Top Birmingham lawyer Julian Tonks has had to step down as senior partner of Pinsent Masons after being diagnosed with Parkinson's disease.
And yesterday his wife Ann, herself a leading businesswoman in the city, revealed how her husband had lost his battle to get back in harness.
"Most men think they are invincible until they realise they are not," she commented.
She said Mr Tonks was still determined to return in some capacity, but had realised the days of working an 80-hour week had gone. He is being replaced by Chris Mullen, joint head of the firm's financial services and insurance sector and group head of employment, pensions and tax.
Pinsent Masons is today an international law firm based in Birmingham which is largely the creation of Mr Tonks, one of the outstanding lawyers of his generation.
He has been senior partner for some 11 years and has built the £150 million-plus turnover firm though a series of mergers and expansions to be one of the city's great success stories.
Aged 52, Mr Tonks has been off work since February and had hoped to continue in post.
But his wife said: " Sometimes you have to accept a change in your lifestyle. He has had to realise that to keep it in check you cannot stress yourself too much. It was a demanding role and he has always wanted to give it 150 per cent.
"It is a big job and he is someone who would get on a plane and fly here and there at a moment's notice. But we all have to adjust."
Parkinson's disease affects the muscles and Mr Tonks first realised he had a problem when he felt there was something wrong with his left arm.
Mrs Tonks said he had always been sensitive about his health, yet it was only when his GP referred him to a consultant that Parkinson's become apparent.
"The specialist knew within ten minutes that it was what Julian had," said Mrs Tonks. "He had probably had it for much longer than was appreciated. It does not affect judgement or memory but wears away at the muscles."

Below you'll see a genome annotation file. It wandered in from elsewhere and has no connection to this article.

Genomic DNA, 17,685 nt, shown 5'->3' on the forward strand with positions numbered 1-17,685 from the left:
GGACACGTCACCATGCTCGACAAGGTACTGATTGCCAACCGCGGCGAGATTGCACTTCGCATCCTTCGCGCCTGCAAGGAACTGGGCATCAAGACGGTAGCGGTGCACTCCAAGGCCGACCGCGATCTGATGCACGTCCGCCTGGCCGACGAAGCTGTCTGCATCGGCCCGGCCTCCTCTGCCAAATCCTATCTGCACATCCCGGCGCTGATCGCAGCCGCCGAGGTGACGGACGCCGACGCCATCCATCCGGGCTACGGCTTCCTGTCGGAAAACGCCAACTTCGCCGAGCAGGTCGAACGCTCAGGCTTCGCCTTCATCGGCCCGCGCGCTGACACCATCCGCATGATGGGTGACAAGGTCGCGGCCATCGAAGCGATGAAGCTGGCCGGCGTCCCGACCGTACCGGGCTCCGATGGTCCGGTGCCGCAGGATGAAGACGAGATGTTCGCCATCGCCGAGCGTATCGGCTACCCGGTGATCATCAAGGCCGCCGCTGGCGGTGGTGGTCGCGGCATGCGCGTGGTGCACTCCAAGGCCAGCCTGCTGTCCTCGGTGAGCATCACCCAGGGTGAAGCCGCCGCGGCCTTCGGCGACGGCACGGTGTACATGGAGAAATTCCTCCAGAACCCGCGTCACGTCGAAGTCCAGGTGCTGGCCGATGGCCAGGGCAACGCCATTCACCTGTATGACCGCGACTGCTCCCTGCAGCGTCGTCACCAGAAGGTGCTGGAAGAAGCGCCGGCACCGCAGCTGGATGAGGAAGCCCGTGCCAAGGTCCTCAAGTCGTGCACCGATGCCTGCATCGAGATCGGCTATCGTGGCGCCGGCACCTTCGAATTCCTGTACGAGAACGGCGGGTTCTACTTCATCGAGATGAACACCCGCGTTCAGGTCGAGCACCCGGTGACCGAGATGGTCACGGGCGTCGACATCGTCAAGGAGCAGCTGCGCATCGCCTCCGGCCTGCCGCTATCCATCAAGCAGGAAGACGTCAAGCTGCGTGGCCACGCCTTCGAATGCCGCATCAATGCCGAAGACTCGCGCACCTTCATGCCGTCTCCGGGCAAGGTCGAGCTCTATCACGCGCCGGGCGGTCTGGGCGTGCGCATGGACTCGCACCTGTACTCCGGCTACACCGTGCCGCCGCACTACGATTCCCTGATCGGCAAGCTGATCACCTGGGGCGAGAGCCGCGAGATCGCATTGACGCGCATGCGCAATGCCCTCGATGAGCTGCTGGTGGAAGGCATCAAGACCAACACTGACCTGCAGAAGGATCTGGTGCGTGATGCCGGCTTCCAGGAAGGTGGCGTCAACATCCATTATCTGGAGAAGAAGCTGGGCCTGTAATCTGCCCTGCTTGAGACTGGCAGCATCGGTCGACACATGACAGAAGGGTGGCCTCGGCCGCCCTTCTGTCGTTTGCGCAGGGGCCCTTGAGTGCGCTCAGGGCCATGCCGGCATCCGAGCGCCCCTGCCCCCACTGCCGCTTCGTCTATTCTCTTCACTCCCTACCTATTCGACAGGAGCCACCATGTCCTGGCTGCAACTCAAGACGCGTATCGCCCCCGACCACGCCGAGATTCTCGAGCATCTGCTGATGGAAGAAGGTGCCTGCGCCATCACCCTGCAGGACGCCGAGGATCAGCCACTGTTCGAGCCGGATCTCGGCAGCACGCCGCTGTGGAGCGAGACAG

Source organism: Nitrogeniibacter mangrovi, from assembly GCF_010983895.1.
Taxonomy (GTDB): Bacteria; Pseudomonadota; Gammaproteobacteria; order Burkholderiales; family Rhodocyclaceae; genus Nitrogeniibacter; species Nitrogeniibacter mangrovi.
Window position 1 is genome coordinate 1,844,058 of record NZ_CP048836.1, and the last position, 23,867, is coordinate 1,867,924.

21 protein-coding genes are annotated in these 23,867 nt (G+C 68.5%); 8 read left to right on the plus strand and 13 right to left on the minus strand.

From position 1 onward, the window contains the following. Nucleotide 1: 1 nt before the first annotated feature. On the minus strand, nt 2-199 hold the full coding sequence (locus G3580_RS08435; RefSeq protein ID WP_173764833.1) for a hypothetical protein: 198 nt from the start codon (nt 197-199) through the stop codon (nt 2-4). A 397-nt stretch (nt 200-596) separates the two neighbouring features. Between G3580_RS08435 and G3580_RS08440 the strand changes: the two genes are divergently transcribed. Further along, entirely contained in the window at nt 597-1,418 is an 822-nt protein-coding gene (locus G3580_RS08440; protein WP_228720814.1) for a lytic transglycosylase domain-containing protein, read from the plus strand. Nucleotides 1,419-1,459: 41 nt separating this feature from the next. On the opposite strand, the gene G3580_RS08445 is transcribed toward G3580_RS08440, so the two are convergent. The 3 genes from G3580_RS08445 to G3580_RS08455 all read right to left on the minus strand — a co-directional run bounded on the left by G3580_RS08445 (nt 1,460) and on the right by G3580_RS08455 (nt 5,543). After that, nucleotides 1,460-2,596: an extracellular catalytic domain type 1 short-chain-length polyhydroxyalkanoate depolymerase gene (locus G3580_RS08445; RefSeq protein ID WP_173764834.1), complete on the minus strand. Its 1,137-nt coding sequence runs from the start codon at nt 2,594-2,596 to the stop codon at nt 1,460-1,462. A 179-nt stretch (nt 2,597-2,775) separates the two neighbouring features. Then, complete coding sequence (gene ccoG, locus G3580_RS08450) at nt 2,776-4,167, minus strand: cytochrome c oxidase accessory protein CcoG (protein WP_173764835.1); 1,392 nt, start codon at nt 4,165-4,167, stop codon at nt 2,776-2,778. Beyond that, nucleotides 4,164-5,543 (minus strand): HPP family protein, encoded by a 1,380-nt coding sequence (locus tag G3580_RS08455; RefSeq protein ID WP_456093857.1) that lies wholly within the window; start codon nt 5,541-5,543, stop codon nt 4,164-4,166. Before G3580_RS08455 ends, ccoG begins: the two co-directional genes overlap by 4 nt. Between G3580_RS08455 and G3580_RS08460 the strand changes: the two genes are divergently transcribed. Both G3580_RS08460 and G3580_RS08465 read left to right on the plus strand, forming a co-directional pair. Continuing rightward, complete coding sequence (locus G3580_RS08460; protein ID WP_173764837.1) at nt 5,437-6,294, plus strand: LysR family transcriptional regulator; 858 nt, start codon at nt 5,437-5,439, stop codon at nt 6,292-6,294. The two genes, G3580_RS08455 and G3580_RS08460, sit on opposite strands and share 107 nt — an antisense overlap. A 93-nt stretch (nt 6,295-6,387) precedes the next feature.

And she praised the business community and The Birmingham Post for playing ball over her husband's ill health, giving him time to come to a decision over what had become an open secret to many in the sector. Mr Tonks still hopes to return in some sort of clientfacing role.
David Ryan, managing partner, said the circumstances of Mr Tonks's departure as senior partner were "very sad".
He said: "It was very much his own decision. He realised that the firm needed a senior partner and he was not making sufficient progress."
But he said the firm "very much hoped" Mr Tonks - in the early stages of Parkinson's - would return in some capacity.
His illness comes as his wife, who formerly ran Bank in Brindleyplace, is about to launch the new Opus restaurant in Cornwall Street in the heart of the city centre.
It opens for business on July 15.
Pinsents has around 1,500 staff in offices across the UK including London, Leeds and Manchester as well as Birmingham.
Mr Mullen was elected after a vote of the firm's 264 partners.
He takes up the position from today and his term of office will run through to December 2007.
"I am delighted and honoured to be taking on the role of senior partner, although saddened by the circumstances in which this has come about," said Mr Mullen.
"Six months post-merger, Pinsent Masons is seeing the benefits. Our decision to focus our strengths into those market sectors where our expertise and experience make a real difference for clients is bearing fruit."